When applying for disability benefits in West Virginia, it's important to be honest about pain levels. By minimizing the pain or other impacts of a disability, it could be harder for an applicant to obtain benefits. Those who are required to participate in a consultative examination will be monitored by the doctor examining them throughout the entire process.
The consultative examination is a common step in the application process, and it is performed by a private physician despite the fact that the government pays for it. In some cases, a doctor will observe an applicant getting out of his or her car to determine the true extent of that person's impairment. What he or she sees will likely go into the report submitted to the examiner. It is also never a good idea to downplay symptoms when talking to a disability examiner on the phone.
In many cases, the statements made by the applicant will also be used in the process of deciding whether a person is entitled to benefits. Individuals may feel bad about having to apply for benefits in the first place. This is why they may tell a doctor that they don't feel too much pain or that their condition doesn't impact their lives in a significant way.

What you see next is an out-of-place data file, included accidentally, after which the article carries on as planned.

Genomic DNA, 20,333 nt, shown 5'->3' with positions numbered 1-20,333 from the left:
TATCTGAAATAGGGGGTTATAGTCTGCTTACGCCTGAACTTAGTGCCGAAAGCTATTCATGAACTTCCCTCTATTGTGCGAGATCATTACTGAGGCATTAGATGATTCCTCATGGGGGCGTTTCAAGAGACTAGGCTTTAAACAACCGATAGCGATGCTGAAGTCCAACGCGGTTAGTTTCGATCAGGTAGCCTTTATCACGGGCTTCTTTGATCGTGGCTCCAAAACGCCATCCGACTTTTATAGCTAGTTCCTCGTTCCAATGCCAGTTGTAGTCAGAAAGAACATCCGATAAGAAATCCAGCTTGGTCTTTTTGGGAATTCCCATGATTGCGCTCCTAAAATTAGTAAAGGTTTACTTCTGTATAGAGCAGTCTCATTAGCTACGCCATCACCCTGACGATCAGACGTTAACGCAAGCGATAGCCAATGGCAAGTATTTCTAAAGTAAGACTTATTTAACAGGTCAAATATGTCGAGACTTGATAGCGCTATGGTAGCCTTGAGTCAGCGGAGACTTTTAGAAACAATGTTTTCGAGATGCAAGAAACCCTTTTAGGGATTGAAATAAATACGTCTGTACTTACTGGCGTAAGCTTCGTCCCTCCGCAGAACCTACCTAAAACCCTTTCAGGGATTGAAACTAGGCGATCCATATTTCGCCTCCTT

However, receiving disability benefits can make it easier to pay bills while out of work. Those who have an inability to work may benefit from seeking the advice of an attorney. Legal counsel could explain different strategies for obtaining benefits. Ideally, an individual will be honest about his or her condition as failing to articulate it may be used as a reason to deny an application.